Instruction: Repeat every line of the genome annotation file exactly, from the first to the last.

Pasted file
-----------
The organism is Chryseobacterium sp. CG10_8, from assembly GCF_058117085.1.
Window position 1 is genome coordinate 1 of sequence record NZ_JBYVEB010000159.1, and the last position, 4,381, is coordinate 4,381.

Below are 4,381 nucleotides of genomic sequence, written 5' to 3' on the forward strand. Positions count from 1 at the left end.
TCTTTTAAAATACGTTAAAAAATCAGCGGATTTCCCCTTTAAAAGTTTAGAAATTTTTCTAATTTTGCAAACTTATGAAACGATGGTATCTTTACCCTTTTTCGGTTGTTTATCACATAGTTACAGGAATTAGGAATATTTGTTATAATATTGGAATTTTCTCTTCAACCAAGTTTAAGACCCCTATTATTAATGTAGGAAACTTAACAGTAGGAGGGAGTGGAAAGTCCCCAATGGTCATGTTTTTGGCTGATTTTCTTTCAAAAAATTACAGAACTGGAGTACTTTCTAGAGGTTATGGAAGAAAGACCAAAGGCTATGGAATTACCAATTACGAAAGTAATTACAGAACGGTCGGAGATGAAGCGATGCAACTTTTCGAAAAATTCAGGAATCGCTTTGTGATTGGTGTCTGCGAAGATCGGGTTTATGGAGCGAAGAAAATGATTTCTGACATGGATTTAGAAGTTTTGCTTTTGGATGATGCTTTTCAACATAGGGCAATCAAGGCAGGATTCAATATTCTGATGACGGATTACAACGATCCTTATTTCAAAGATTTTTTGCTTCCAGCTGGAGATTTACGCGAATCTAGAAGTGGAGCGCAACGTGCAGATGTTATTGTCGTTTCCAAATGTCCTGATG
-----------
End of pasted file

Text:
The organism is Chryseobacterium sp. CG10_8, from assembly GCF_058117085.1.
Window position 1 is genome coordinate 1 of sequence record NZ_JBYVEB010000159.1, and the last position, 4,381, is coordinate 4,381.

Below are 4,381 nucleotides of genomic sequence, written 5' to 3' on the forward strand. Positions count from 1 at the left end.
TCTTTTAAAATACGTTAAAAAATCAGCGGATTTCCCCTTTAAAAGTTTAGAAATTTTTCTAATTTTGCAAACTTATGAAACGATGGTATCTTTACCCTTTTTCGGTTGTTTATCACATAGTTACAGGAATTAGGAATATTTGTTATAATATTGGAATTTTCTCTTCAACCAAGTTTAAGACCCCTATTATTAATGTAGGAAACTTAACAGTAGGAGGGAGTGGAAAGTCCCCAATGGTCATGTTTTTGGCTGATTTTCTTTCAAAAAATTACAGAACTGGAGTACTTTCTAGAGGTTATGGAAGAAAGACCAAAGGCTATGGAATTACCAATTACGAAAGTAATTACAGAACGGTCGGAGATGAAGCGATGCAACTTTTCGAAAAATTCAGGAATCGCTTTGTGATTGGTGTCTGCGAAGATCGGGTTTATGGAGCGAAGAAAATGATTTCTGACATGGATTTAGAAGTTTTGCTTTTGGATGATGCTTTTCAACATAGGGCAATCAAGGCAGGATTCAATATTCTGATGACGGATTACAACGATCCTTATTTCAAAGATTTTTTGCTTCCAGCTGGAGATTTACGCGAATCTAGAAGTGGAGCGCAACGTGCAGATGTTATTGTCGTTTCCAAATGTCCTGATG